Fact Check

Offensive South Carolina Exit Poll

A 2014 South Carolina exit poll featured questions many voters found racially offensive.

Published Nov. 5, 2014

South Carolina exit polls asked voters whether black people had become "too demanding" on the subject of civil rights.

On 4 November 2014, voters in South Carolina participated in a special election to fill the U.S. Senate seat formerly held by Republican Jim DeMint, who resigned on 1 January 2013. Tim Scott, who had been appointed by Gov. Nikki Haley to fill that seat until the special election, received the most votes and thus became the first black senator elected in the South since Reconstruction. But a controversial exit poll inspired by Scott's candidacy led many outside the jurisdiction to wonder whether purported images of the questions included in that poll were legitimate.

A local news station reported voters across the ideological spectrum found the South Carolina exit polls to be offensive, with several questions prompting bipartisan distaste. Voters were asked whether black people worked hard enough, whether slavery was still a hindrance, whether black people tried hard enough to advance themselves economically, and perhaps most controversially, whether black people had pressed too hard for equal rights.

Clemson University political science professor David Woodard insisted the poll questions were not meant to be provocative and were merely intended to gauge public sentiment following Scott's election. A collaborator told the news outlet negative reaction to the questions came from both sides of the aisle:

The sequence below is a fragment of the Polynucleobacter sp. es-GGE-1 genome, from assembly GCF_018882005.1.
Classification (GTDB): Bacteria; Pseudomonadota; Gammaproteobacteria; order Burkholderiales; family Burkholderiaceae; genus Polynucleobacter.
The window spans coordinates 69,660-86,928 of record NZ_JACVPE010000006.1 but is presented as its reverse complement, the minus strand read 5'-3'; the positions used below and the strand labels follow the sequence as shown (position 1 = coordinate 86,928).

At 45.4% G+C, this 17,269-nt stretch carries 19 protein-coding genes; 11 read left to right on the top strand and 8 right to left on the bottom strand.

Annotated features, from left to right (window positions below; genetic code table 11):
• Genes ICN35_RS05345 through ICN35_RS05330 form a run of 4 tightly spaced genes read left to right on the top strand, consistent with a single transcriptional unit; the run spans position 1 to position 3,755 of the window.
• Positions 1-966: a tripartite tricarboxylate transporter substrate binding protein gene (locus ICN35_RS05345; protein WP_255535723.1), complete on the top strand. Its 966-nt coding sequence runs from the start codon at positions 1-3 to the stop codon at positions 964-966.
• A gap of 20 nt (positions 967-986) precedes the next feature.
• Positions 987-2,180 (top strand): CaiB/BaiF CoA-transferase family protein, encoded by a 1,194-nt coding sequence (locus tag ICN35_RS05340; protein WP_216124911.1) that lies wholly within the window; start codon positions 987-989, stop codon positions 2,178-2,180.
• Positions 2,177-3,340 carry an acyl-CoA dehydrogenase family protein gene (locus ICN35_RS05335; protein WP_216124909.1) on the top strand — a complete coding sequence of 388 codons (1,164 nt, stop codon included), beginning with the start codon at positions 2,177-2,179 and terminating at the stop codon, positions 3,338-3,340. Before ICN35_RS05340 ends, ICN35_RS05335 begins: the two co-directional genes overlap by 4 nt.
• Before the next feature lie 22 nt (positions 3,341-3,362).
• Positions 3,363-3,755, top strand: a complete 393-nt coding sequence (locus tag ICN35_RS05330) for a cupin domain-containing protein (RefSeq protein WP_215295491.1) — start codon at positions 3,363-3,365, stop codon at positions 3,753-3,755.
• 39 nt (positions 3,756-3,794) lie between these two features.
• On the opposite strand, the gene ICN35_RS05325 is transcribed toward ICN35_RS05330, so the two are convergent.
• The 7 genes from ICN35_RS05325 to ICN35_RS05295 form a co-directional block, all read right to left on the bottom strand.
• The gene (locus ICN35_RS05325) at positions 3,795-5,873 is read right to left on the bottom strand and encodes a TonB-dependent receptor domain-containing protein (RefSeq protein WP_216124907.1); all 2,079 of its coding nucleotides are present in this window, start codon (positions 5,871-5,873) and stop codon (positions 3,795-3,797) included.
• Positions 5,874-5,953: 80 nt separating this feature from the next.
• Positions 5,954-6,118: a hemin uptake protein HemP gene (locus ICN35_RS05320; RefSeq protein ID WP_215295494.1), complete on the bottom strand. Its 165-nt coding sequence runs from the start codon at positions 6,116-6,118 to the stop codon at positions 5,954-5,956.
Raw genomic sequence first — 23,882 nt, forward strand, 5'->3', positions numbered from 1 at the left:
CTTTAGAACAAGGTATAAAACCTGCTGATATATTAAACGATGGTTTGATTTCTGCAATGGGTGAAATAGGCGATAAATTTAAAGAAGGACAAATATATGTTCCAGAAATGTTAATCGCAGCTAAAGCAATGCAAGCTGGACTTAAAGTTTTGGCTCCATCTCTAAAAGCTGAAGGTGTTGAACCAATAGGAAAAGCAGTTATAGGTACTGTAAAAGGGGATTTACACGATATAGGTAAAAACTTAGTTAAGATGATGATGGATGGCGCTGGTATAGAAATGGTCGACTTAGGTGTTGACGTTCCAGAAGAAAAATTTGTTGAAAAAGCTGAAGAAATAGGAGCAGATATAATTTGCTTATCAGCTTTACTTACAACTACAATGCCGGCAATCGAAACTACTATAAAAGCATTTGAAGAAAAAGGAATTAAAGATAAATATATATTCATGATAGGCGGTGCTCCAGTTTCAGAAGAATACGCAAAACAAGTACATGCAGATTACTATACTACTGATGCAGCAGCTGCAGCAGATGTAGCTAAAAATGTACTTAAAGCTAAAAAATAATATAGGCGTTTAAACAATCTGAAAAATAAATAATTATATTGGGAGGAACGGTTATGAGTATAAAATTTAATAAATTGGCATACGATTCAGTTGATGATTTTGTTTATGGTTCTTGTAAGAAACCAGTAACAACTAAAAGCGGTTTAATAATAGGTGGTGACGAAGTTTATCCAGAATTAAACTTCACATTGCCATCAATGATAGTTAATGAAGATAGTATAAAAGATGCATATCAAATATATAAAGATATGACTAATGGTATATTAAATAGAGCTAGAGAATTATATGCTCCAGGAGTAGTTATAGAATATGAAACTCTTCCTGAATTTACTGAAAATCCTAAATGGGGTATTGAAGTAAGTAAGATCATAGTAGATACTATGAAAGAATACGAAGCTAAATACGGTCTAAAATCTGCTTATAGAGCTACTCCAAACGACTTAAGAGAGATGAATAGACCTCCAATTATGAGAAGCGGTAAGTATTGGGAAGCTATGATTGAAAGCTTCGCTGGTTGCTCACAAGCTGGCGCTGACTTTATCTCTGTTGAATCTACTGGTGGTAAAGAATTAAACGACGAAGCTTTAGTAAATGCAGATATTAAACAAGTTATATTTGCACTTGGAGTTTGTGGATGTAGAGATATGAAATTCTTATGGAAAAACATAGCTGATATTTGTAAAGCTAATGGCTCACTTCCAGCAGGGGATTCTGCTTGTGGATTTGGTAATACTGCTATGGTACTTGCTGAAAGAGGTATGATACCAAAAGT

Woodard partnered with Paul White Jr., a doctoral candidate in political science from University of South Carolina on this project. White handed out polls in Columbia.

"You had liberals getting offended. You had conservatives getting offended. It was all over the place," said White.

Mashable observed the questions were atypical for political polling purposes and were instead derived from a psychological test created in the 1980s to identify subtle racial biases:

[I]t turns out that the poll was worded this way on purpose. Researchers took the questions, word for word, from the Modern Racism Scale — a psychological test developed in 1986 that can be used to determine an individual's inherent discriminations.

Around 1,000 South Carolina voters were given the exit poll after the 4 November 2014 election.


Jordan, Dave.   "Exit Poll Angers Some SC Voters."     WSPA   5 November 2014.

Ries, Brian.   "South Carolina Exit Poll Asks If Blacks Are 'Too Demanding In Their Push For Equal Rights'."     Mashable   6 November 2014.

David Mikkelson founded the site now known as snopes.com back in 1994.